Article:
Abstract: Building on research that has shown ideological differences in epistemic needs to avoid ambiguity, we hypothesized that there may be broad and domain-general ideological differences in judgment and decision-making confidence. Across 13 studies (total N = 4,346), we find support for this prediction, finding that political conservatives tend to exhibit greater judgment confidence than do liberals. In Studies 1A-1F, we find that conservatives are more confident in a wide range of basic judgment/decision-making tasks (e.g., numerical estimation, memory recall). In Studies 2A and 2B, we find that the conservatism-confidence link is robust to manipulations of features of the decision task (e.g., manifesting across both easy and hard tasks). In Studies 3A and 3B, we find that this effect manifests not only in subjective feelings of confidence, but also on another conceptually analogous measure of confidence. In Study 4, we find that this effect emerges even when participants are provided with an objective benchmark by which to judge their responses. In Studies 5A and 5B, we examine the mechanism behind this effect. We find that the need for cognitive closure (the psychological motivation to “seize and freeze” on an answer when faced with a decision) explains, in part, the conservatism-confidence relationship. Specifically, when faced with a decision, conservatives tend to make a more rapid and final choice. Liberals, meanwhile, deliberate longer on possible alternative answers, which undercuts their confidence in their own judgments. Results are considered in light of the current “post-truth” U.S. political landscape.
Ruisch, B. C., Shook, N. J., & Fazio, R. H. (2020). Of unbiased beans and slanted stocks: Neutral stimuli reveal the fundamental relation between political ideology and exploratory behaviour. British Journal of Psychology. doi: 10.1111/bjop.12455
Abstract: Fiagbenu et al . (2019, British Journal of Psychology ) questioned the nature and extent of ideological differences in learning and behaviour documented by Shook and Fazio (2009, Journal of Experimental Social Psychology , 45, 995). We correct a mischaracterization in their depiction of Shook & Fazio’s research, and in doing so, we outline why the original findings represent domain‐general ideological differences in attitude‐formation processes, rather than simple differences in responses to physical threat. We also report new data that suggest a potential mechanism for the authors’ findings and further highlight the importance of novel, ideologically neutral stimuli when examining fundamental psychological differences between liberals and conservatives.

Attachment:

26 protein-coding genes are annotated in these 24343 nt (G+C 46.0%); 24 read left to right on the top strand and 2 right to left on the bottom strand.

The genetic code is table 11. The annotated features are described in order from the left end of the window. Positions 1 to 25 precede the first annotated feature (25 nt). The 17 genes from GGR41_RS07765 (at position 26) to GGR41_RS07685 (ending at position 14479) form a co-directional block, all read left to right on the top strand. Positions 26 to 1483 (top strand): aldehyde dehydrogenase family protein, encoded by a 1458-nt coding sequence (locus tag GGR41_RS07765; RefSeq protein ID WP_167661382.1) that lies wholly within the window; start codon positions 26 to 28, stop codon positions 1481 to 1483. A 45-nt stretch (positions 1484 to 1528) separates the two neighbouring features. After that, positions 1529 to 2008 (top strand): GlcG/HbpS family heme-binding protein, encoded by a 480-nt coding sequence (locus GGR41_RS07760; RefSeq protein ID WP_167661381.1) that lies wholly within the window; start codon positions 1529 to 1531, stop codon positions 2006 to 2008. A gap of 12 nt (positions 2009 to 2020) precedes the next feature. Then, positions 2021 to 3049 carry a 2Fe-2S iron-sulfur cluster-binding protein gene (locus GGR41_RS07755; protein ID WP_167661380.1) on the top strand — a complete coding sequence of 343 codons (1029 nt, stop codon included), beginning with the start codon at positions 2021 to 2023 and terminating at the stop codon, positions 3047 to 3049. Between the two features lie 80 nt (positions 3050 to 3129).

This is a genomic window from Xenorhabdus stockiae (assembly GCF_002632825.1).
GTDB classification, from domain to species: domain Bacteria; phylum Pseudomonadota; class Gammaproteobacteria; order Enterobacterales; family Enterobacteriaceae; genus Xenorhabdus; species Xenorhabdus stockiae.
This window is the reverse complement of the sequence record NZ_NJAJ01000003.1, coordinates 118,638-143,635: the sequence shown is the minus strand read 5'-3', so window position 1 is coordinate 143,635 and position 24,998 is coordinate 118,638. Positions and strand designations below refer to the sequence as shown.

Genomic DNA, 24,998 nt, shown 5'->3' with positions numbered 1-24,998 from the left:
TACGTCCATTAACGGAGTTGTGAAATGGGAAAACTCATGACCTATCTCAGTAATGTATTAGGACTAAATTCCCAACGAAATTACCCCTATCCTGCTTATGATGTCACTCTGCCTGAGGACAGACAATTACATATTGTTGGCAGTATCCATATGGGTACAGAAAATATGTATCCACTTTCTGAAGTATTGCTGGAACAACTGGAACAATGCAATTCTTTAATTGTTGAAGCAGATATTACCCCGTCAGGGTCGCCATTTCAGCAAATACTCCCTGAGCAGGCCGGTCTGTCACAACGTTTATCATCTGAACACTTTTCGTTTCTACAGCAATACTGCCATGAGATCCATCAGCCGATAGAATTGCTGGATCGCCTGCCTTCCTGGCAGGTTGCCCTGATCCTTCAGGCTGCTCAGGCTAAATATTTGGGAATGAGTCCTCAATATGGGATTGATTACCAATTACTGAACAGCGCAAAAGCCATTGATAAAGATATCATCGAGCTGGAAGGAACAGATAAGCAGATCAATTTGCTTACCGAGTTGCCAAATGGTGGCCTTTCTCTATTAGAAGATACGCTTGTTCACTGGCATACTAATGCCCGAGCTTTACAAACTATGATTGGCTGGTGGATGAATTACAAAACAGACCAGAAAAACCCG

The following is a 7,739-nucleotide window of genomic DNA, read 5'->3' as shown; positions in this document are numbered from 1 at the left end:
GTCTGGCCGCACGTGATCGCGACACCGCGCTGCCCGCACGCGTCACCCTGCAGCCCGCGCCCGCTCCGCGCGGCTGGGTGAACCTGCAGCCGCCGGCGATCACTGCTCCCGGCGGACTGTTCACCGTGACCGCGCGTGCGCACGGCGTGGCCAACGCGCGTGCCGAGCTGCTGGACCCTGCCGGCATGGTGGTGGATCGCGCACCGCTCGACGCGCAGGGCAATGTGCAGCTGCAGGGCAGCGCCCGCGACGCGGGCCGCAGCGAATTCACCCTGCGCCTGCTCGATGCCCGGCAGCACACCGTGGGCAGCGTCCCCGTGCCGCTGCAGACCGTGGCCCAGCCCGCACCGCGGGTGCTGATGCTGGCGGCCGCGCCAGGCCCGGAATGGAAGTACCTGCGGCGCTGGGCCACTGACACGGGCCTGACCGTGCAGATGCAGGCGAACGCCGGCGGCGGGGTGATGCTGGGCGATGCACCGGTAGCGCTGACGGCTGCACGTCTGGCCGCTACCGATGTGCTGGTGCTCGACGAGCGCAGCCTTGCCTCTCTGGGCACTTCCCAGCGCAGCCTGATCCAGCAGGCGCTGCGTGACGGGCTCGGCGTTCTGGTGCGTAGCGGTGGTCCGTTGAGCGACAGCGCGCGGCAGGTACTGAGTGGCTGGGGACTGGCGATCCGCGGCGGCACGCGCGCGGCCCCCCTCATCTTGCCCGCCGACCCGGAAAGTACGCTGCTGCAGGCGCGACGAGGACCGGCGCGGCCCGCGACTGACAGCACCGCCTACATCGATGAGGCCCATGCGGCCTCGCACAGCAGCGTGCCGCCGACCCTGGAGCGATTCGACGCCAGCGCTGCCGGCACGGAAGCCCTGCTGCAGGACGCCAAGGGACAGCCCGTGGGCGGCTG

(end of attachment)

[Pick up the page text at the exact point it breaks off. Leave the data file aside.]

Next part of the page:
Anderson, R. A., Ruisch, B. C., & Pizarro, D. A. (2020). Differentiating between different forms of moral obligations. Brain and Behavioral Sciences.
Abstract: We argue that Tomasello’s account of the moral psychology of obligation overlooks important psychological distinctions between how humans judge different types of moral obligations, such as prescriptive obligations (i.e., what one should do) and proscriptive obligations (i.e., what one should not do). Specifically, evaluating these different types of obligations rests on different psychological inputs and has distinct downstream consequences for judgments of moral character.
Ruisch, B., Cone, J., Shen, X., & Ferguson, M. (2018). Dual- and single-process perspectives on the role of threat detection in evaluation. Psychological Inquiry.
Abstract: We outline two broad theoretical issues that are especially relevant for evaluating and interpreting the dual implicit processes model (DIPM). First, we consider the conceptual distinction between threatening and other negative stimuli. We then discuss the extent to which the current evidence supports the conclusion that threatening and nonthreatening stimuli exhibit qualitatively different processing characteristics. We focus particularly on whether it is currently empirically justified to posit the existence of a distinct process responsible for threat detection that is independent of other implicit evaluative processes. Second, we seek to broaden the theoretical “playing field” to consider alternative models that propose the existence of multiple, dissociable implicit processes that may operate in the context of implicit evaluation. We also consider single-process models that propose that the dissociations between implicit and explicit evaluation are not explained by a distinction in underlying mental representation, process, or structure. Finally, we examine whether single-process models may be able to successfully account for the apparent privileged processing of threat in implicit evaluation, and what these models might suggest about how threat processing may operate, if not via a distinct threat detection process or system.